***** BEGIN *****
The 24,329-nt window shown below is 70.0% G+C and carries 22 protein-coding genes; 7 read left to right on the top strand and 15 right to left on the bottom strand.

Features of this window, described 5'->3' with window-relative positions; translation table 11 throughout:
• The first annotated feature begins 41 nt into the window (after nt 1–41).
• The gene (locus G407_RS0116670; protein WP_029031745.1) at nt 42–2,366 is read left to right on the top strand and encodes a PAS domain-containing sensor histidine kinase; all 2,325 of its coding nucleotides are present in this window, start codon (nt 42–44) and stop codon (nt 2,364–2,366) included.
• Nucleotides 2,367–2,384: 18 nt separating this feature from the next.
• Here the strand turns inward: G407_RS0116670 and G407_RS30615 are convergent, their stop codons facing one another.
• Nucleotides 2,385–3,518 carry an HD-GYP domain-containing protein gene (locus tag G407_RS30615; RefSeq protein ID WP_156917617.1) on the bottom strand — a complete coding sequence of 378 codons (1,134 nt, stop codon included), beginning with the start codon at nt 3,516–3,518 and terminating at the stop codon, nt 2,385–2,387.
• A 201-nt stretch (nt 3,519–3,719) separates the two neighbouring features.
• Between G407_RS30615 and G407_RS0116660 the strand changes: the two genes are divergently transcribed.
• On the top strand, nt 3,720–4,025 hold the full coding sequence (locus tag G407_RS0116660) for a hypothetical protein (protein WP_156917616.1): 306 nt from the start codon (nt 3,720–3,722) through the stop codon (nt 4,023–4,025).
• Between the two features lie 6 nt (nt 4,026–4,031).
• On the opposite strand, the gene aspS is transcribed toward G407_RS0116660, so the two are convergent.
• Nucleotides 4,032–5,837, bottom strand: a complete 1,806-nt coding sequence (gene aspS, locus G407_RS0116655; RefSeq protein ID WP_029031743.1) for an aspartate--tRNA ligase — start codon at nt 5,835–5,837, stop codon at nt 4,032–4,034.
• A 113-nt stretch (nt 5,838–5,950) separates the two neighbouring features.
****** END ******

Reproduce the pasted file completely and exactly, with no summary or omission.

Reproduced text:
The 24,329-nt window shown below is 70.0% G+C and carries 22 protein-coding genes; 7 read left to right on the top strand and 15 right to left on the bottom strand.

Features of this window, described 5'->3' with window-relative positions; translation table 11 throughout:
• The first annotated feature begins 41 nt into the window (after nt 1–41).
• The gene (locus G407_RS0116670; protein WP_029031745.1) at nt 42–2,366 is read left to right on the top strand and encodes a PAS domain-containing sensor histidine kinase; all 2,325 of its coding nucleotides are present in this window, start codon (nt 42–44) and stop codon (nt 2,364–2,366) included.
• Nucleotides 2,367–2,384: 18 nt separating this feature from the next.
• Here the strand turns inward: G407_RS0116670 and G407_RS30615 are convergent, their stop codons facing one another.
• Nucleotides 2,385–3,518 carry an HD-GYP domain-containing protein gene (locus tag G407_RS30615; RefSeq protein ID WP_156917617.1) on the bottom strand — a complete coding sequence of 378 codons (1,134 nt, stop codon included), beginning with the start codon at nt 3,516–3,518 and terminating at the stop codon, nt 2,385–2,387.
• A 201-nt stretch (nt 3,519–3,719) separates the two neighbouring features.
• Between G407_RS30615 and G407_RS0116660 the strand changes: the two genes are divergently transcribed.
• On the top strand, nt 3,720–4,025 hold the full coding sequence (locus tag G407_RS0116660) for a hypothetical protein (protein WP_156917616.1): 306 nt from the start codon (nt 3,720–3,722) through the stop codon (nt 4,023–4,025).
• Between the two features lie 6 nt (nt 4,026–4,031).
• On the opposite strand, the gene aspS is transcribed toward G407_RS0116660, so the two are convergent.
• Nucleotides 4,032–5,837, bottom strand: a complete 1,806-nt coding sequence (gene aspS, locus G407_RS0116655; RefSeq protein ID WP_029031743.1) for an aspartate--tRNA ligase — start codon at nt 5,835–5,837, stop codon at nt 4,032–4,034.
• A 113-nt stretch (nt 5,838–5,950) separates the two neighbouring features.